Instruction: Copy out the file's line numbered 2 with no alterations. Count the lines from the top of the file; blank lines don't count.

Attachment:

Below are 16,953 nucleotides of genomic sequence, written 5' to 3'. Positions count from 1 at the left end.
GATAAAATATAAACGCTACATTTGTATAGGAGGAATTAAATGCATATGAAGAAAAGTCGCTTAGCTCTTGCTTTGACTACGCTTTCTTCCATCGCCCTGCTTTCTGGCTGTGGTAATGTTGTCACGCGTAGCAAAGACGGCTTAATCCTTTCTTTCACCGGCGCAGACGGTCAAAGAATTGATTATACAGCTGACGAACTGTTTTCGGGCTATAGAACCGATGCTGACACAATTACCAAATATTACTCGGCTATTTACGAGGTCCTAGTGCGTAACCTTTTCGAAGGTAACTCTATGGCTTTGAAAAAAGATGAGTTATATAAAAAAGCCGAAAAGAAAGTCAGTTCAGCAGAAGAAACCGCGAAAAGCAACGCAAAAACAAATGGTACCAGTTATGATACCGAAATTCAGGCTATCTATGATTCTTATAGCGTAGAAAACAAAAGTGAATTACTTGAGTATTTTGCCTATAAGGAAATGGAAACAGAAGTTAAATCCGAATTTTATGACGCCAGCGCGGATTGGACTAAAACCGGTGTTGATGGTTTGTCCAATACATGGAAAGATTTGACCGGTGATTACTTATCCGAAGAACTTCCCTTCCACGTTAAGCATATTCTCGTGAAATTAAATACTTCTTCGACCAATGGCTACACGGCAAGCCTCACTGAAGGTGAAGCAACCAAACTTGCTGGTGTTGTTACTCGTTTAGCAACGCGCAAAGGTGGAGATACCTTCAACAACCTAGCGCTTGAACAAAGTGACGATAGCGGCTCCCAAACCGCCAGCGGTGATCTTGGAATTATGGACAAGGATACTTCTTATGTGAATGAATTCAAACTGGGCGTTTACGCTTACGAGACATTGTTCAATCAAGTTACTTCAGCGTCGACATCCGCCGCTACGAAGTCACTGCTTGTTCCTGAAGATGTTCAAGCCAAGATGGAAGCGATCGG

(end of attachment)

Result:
GATAAAATATAAACGCTACATTTGTATAGGAGGAATTAAATGCATATGAAGAAAAGTCGCTTAGCTCTTGCTTTGACTACGCTTTCTTCCATCGCCCTGCTTTCTGGCTGTGGTAATGTTGTCACGCGTAGCAAAGACGGCTTAATCCTTTCTTTCACCGGCGCAGACGGTCAAAGAATTGATTATACAGCTGACGAACTGTTTTCGGGCTATAGAACCGATGCTGACACAATTACCAAATATTACTCGGCTATTTACGAGGTCCTAGTGCGTAACCTTTTCGAAGGTAACTCTATGGCTTTGAAAAAAGATGAGTTATATAAAAAAGCCGAAAAGAAAGTCAGTTCAGCAGAAGAAACCGCGAAAAGCAACGCAAAAACAAATGGTACCAGTTATGATACCGAAATTCAGGCTATCTATGATTCTTATAGCGTAGAAAACAAAAGTGAATTACTTGAGTATTTTGCCTATAAGGAAATGGAAACAGAAGTTAAATCCGAATTTTATGACGCCAGCGCGGATTGGACTAAAACCGGTGTTGATGGTTTGTCCAATACATGGAAAGATTTGACCGGTGATTACTTATCCGAAGAACTTCCCTTCCACGTTAAGCATATTCTCGTGAAATTAAATACTTCTTCGACCAATGGCTACACGGCAAGCCTCACTGAAGGTGAAGCAACCAAACTTGCTGGTGTTGTTACTCGTTTAGCAACGCGCAAAGGTGGAGATACCTTCAACAACCTAGCGCTTGAACAAAGTGACGATAGCGGCTCCCAAACCGCCAGCGGTGATCTTGGAATTATGGACAAGGATACTTCTTATGTGAATGAATTCAAACTGGGCGTTTACGCTTACGAGACATTGTTCAATCAAGTTACTTCAGCGTCGACATCCGCCGCTACGAAGTCACTGCTTGTTCCTGAAGATGTTCAAGCCAAGATGGAAGCGATCGG